Thursday, Jul 24, 2014
Columns

Why advisers can be important for any leader


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There is no way that a president of the United States can possibly be knowledgeable about everything that he is responsible to supervise or control. He must surround himself with advisers who are experts in various areas.

Being an expert in how to get elected is dramatically different from how to lead a country. For military matters, he has the joint Chiefs of Staff who have risen up through the ranks to the highest level in their respective branches and have spent more than 30 years in their respective service to include combat.

All of the various secretaries in the Cabinet are selected by the president and the Senate has final approval of them. There are countless other individuals who are selected by the president who advise him on every conceivable issue and he alone makes the final selection.

I would expect that a president would select the most qualified individual to be an adviser in a specific field. I also would expect that he would pick someone who he trusts. If I were making the selections, those individuals selected would be of the highest qualifications for the job, and if I did not know them then I would want recommendations from individuals that I did trust. The primary concern would be to have the most qualified individuals possible in the right positions who would provide good advice.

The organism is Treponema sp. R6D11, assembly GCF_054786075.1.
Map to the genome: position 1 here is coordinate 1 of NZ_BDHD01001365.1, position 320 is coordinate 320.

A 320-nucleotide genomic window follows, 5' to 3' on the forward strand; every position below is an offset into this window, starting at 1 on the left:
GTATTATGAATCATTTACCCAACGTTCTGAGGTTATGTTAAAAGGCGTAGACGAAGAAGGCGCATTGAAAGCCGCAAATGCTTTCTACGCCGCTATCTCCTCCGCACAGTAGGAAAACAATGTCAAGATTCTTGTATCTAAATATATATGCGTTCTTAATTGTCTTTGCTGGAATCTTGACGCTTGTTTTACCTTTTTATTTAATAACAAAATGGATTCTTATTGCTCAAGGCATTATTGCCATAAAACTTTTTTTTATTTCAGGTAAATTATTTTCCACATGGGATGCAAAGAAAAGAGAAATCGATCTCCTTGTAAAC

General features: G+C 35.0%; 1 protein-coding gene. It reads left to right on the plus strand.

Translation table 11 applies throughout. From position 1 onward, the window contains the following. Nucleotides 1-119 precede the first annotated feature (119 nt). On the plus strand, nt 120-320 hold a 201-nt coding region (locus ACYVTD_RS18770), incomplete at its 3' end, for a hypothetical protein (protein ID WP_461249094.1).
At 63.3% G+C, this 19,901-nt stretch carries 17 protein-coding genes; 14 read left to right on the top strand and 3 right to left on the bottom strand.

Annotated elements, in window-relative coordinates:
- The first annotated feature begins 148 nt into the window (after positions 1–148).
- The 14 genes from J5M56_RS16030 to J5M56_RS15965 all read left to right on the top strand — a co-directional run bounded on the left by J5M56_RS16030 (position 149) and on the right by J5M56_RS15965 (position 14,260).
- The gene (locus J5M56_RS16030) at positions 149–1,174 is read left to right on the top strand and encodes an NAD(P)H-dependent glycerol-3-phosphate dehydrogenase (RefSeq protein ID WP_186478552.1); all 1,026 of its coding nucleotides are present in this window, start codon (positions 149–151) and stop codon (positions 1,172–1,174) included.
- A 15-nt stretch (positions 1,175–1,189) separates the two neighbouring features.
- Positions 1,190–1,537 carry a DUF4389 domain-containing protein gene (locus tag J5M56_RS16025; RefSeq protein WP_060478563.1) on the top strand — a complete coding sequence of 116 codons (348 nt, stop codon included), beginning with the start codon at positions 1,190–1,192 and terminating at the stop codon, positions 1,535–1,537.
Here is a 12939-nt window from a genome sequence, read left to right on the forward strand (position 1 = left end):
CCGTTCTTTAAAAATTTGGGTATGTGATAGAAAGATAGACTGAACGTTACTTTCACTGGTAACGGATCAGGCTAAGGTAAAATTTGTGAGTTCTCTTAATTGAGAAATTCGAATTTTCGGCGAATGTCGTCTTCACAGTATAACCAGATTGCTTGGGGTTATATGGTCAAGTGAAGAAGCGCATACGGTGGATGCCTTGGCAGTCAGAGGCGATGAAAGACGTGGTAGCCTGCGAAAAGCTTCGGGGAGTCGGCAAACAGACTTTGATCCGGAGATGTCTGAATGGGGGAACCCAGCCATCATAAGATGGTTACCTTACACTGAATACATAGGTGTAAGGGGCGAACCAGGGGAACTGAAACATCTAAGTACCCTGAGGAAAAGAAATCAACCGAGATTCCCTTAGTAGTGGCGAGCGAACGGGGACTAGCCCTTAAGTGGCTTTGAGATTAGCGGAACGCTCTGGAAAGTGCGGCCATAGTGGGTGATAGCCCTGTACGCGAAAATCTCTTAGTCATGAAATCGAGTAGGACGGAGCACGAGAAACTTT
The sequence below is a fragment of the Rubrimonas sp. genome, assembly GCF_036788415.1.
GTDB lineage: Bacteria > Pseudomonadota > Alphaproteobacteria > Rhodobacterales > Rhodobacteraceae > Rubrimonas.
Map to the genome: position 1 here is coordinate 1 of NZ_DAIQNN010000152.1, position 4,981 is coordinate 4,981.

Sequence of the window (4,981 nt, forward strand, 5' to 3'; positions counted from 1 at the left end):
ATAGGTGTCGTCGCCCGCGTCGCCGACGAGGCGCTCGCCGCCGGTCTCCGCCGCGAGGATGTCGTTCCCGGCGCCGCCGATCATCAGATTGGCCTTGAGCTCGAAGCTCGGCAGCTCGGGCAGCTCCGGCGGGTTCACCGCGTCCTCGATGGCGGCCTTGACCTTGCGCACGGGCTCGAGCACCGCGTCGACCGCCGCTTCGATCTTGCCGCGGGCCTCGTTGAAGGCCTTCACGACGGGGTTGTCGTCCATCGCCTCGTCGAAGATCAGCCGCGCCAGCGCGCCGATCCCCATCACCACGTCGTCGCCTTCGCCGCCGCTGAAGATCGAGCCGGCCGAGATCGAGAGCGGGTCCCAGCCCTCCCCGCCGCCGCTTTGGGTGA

I cannot compare my own experiences with those of the president, but I did command many units that had subordinate elements that I did not have full knowledge about such as motor transport, logistics and communications. I knew enough that I could ask intelligent questions and if things did not sound right, I brought in an expert in that area for advice.

At Parris Island, I asked an expert on physical conditioning to evaluate our conditioning program and offer recommendations on its improvement. It is essential that a leader at any level receive proper advice in order to effectively lead his organization.

There is no substitute for practical experience. Theory and book learning are great, but the real world operates significantly different than what one reads from books or theory. The Normandy invasion looked great on paper, but many of the paratroopers were dropped in the wrong zones. Waves of assault troops missed their landing site on Omaha Beach. In each of those cases, leaders and individuals adjusted because of training and individual initiative, and the results speak for themselves.

Our country keeps data on nearly anything that one can imagine. One example of that data is the percentage of the current administration that has any type of experience outside of government or education. In other words, if they have any experience in the real world. Sadly, there is only about 5 percent who meet that criteria.

The recession start more than five years ago and we continue to suffer from it. The recovery is the longest and slowest since the Great Depression. Could it be that the president is not receiving the right advice on how to improve the economy? It seems that we are doing many of the same things that the government did during the first two terms of the Roosevelt administration and the recession continued.

The administration has been questioned about the IRS, Fast & Furious, NSA and now Syria, with little response. Who is advising the president? Is anyone in charge?

The new fiscal year starts on Oct. 1 and with it the implementation of another portion of Obamacare. The debt ceiling has been reached and only because of innovative bookkeeping has it not been exceeded.

All of these are events that are not supposed to occur. It is time to bring in some true experts who know how the real world works. Any time that I had an adviser who could not do his job, he was replaced. That does not seem to be the case in this administration.

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